Brazil’s Anti-Politics Election

My Brazil election preview in Jacobin:

The election – and general political conjuncture – is polarized, fragmented, and corrupt. Here’s an excerpt on polarization:

The election’s main polarization, then, is between the PT and Bolsonaro. To some it may look like a fight between two extremes. Bolsonaro poses as an authoritarian outsider who will wash the scum away — both politicians and criminals. Lula meanwhile would be a left-wing populist, standing for the poor against an illegitimate republic.


This would be a serious mischaracterization. Bolsonaro represents merely the most reactionary face of a backwards elite. A former economic nationalist, he is a recent convert to rabid free-market liberalism, favoring privatizations, lower taxes, and central bank autonomy. His kill-the-poor law and order proposals are merely an extension of existing repressive relations between the state and poorer Brazilians.


Lula, for his part, is a centrist, whatever his hysterical right-wing critics might say. This is not so much a question of policy: fundamentally, his program is the realization of the rights promised by Brazil’s 1988 constitution, his modus operandi in government one of accommodation and moderation. Only Brazil’s rightward drift has made him appear in any way radical. His dauphin’s victory represents a hope to arrest the horrific turn in Brazil, at least in the immediate term.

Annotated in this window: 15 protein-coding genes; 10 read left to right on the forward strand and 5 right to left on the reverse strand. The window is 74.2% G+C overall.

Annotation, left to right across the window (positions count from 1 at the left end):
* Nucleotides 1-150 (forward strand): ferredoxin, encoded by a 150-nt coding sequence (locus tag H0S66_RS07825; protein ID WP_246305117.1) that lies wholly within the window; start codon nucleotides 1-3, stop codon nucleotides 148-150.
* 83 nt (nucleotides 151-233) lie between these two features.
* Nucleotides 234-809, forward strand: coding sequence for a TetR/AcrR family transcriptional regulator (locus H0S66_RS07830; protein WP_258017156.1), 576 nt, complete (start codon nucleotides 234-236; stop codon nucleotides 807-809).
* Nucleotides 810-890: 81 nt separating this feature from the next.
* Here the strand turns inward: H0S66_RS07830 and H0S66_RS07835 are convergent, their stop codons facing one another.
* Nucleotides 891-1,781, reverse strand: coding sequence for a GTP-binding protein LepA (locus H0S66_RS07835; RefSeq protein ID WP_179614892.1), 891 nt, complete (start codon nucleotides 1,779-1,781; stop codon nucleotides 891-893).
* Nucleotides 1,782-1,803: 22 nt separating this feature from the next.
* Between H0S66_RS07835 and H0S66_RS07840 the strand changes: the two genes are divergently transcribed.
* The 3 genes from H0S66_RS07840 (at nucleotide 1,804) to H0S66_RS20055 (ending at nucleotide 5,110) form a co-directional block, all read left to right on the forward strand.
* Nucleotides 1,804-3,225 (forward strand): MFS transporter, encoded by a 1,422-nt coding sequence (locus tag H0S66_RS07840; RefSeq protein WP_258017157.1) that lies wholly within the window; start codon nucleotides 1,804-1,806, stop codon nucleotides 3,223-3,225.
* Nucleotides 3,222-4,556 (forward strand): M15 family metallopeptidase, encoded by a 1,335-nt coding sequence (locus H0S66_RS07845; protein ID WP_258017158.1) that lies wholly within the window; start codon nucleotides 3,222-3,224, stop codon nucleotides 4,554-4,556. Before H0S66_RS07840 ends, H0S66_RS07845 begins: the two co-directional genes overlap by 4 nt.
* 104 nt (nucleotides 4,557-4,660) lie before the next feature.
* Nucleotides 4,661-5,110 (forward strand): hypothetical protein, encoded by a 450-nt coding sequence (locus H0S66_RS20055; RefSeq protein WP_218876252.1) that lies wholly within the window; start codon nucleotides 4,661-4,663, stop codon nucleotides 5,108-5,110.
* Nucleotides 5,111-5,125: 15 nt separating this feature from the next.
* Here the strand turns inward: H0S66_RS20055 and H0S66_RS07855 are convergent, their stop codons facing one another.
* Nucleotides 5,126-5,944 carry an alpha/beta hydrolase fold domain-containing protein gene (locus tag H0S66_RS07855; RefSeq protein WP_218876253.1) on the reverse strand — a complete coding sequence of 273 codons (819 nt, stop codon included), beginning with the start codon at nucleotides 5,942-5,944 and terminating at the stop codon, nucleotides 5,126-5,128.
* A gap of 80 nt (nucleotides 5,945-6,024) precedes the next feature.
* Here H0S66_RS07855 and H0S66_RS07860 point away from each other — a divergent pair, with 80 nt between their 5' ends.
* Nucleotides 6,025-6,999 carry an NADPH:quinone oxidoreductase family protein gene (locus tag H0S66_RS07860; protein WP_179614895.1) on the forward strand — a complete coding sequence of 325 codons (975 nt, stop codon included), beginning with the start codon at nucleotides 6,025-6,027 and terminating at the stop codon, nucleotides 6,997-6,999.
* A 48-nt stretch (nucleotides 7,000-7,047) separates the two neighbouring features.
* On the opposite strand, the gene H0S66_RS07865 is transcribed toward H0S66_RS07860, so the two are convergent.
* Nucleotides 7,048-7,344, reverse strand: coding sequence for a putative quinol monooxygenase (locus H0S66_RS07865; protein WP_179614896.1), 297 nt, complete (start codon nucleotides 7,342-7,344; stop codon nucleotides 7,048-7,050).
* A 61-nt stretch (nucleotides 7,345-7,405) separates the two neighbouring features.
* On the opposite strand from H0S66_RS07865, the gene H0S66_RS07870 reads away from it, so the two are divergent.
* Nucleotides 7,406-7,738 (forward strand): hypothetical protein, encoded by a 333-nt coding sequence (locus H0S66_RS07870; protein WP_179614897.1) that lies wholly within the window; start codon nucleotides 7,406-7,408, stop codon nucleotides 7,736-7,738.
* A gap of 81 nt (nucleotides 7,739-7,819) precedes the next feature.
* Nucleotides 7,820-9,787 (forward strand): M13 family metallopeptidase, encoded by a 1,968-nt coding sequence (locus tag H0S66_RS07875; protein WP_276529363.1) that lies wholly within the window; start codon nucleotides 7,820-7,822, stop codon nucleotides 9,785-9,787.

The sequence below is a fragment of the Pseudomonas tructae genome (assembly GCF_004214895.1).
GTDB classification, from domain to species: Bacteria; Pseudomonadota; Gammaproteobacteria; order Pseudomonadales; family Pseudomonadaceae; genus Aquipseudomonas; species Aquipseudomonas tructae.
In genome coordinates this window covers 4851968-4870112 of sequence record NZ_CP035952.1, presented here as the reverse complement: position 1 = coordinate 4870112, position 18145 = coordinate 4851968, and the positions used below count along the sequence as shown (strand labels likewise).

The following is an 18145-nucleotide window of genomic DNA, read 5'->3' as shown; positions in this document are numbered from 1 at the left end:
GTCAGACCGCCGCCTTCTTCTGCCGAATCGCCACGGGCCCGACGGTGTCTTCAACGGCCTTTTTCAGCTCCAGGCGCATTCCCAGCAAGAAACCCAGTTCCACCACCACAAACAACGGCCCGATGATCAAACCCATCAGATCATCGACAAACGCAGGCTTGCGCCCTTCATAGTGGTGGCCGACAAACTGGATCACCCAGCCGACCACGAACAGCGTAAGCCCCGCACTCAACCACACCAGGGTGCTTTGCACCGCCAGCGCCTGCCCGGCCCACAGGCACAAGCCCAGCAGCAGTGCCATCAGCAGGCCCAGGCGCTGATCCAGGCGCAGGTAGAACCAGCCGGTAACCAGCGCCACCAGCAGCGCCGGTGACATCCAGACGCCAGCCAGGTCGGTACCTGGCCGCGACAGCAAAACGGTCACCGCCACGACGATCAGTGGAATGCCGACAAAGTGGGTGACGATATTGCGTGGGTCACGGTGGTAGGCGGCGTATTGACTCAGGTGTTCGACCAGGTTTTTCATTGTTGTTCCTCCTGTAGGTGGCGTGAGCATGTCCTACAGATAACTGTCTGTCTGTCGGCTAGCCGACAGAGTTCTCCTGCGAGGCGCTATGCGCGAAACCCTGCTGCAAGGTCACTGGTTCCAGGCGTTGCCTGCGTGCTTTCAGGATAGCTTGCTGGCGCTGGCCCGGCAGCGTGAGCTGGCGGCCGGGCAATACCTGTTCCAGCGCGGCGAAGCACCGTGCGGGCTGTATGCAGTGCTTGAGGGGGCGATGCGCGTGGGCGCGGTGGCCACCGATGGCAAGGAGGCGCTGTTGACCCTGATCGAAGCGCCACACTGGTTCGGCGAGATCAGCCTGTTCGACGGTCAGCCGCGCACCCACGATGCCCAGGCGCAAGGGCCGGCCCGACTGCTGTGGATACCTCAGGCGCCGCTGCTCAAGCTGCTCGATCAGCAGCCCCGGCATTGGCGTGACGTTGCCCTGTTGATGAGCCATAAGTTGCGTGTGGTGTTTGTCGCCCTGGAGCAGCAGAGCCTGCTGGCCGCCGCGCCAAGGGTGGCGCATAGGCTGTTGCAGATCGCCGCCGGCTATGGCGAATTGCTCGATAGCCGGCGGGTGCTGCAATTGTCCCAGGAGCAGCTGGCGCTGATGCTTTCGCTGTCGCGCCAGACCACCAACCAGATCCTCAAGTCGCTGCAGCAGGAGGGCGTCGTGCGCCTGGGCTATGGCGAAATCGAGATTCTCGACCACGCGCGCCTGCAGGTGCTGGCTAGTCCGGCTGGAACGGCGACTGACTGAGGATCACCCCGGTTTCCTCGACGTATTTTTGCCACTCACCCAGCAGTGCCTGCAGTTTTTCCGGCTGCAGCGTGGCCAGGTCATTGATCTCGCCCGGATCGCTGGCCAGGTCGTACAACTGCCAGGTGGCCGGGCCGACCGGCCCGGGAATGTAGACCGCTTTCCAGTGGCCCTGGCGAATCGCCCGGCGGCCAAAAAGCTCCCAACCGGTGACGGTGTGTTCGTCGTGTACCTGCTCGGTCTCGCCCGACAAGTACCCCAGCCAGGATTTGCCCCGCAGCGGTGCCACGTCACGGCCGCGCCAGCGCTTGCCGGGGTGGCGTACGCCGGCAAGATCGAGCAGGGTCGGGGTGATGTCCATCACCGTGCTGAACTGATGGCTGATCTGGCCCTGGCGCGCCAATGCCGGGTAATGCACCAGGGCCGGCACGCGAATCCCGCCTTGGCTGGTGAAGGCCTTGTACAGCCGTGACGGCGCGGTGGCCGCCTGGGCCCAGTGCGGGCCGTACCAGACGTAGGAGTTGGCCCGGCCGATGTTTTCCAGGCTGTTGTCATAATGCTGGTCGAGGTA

Social media accentuates this dynamic. One analysis of online economic discussion shows that 58 percent of activity circles around these poles, a greater polar concentration than in 2014, around Rousseff and the center-right Aécio Neves. What we have, then, is a radicalization of the Right. While the Left highlights the decline in Brazil since the coup — in terms of rights, inequality, social investment — the Right denounces the political elite and state bureaucracy as corrupt. The solution: privatization, a smaller role for the state in the economy, and a focus on public security.


Here is the denouement of the wave of right-wing “anticorruption” protests: a deep skepticism of the capacity of the state to do anything, and consequent demands for authoritarian solutions. The irony of this form of anti-politics is believing the state can successfully police or exterminate people, but not develop society.


While some media will therefore finger Bolsonaro as Brazil’s Trump, this is misleading. Bolsonaro is a far more traditional authoritarian conservative of the semi-periphery, more akin to the Philippines’ Duterte, than the postmodern Trump. It is only in Bolsonaro’s social media popularity among white, upper-middle class youth (dubbed “Bolsominions”) that he resembles Trump. Instead, the new Brazilian right is infused with a latter-day anticommunist hysteria. These forces fixate on the idea that the PT somehow illegitimately inserted itself in, or took over, the state. The reactionary demand is to take back what is “rightfully” theirs through strong neoliberal stances.

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